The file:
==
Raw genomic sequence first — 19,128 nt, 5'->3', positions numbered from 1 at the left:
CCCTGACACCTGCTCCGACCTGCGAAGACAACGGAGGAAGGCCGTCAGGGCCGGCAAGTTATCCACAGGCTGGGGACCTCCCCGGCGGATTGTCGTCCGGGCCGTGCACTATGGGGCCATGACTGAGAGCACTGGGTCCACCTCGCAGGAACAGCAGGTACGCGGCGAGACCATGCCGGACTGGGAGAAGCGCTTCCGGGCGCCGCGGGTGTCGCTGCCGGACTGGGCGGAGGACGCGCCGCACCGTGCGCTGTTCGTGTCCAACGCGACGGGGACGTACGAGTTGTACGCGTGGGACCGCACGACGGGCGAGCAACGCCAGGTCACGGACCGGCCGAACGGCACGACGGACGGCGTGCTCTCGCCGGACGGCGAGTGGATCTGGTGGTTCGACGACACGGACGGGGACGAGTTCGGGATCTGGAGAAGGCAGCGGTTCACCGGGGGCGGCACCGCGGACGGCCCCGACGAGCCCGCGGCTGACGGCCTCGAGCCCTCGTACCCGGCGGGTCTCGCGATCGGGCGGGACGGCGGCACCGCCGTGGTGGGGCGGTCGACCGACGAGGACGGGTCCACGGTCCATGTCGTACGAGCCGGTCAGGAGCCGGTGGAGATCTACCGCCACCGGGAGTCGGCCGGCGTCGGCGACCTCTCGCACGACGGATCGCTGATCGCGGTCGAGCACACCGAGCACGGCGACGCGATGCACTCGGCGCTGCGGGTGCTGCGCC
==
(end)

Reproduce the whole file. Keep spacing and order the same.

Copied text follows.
Raw genomic sequence first — 19,128 nt, 5'->3', positions numbered from 1 at the left:
CCCTGACACCTGCTCCGACCTGCGAAGACAACGGAGGAAGGCCGTCAGGGCCGGCAAGTTATCCACAGGCTGGGGACCTCCCCGGCGGATTGTCGTCCGGGCCGTGCACTATGGGGCCATGACTGAGAGCACTGGGTCCACCTCGCAGGAACAGCAGGTACGCGGCGAGACCATGCCGGACTGGGAGAAGCGCTTCCGGGCGCCGCGGGTGTCGCTGCCGGACTGGGCGGAGGACGCGCCGCACCGTGCGCTGTTCGTGTCCAACGCGACGGGGACGTACGAGTTGTACGCGTGGGACCGCACGACGGGCGAGCAACGCCAGGTCACGGACCGGCCGAACGGCACGACGGACGGCGTGCTCTCGCCGGACGGCGAGTGGATCTGGTGGTTCGACGACACGGACGGGGACGAGTTCGGGATCTGGAGAAGGCAGCGGTTCACCGGGGGCGGCACCGCGGACGGCCCCGACGAGCCCGCGGCTGACGGCCTCGAGCCCTCGTACCCGGCGGGTCTCGCGATCGGGCGGGACGGCGGCACCGCCGTGGTGGGGCGGTCGACCGACGAGGACGGGTCCACGGTCCATGTCGTACGAGCCGGTCAGGAGCCGGTGGAGATCTACCGCCACCGGGAGTCGGCCGGCGTCGGCGACCTCTCGCACGACGGATCGCTGATCGCGGTCGAGCACACCGAGCACGGCGACGCGATGCACTCGGCGCTGCGGGTGCTGCGCC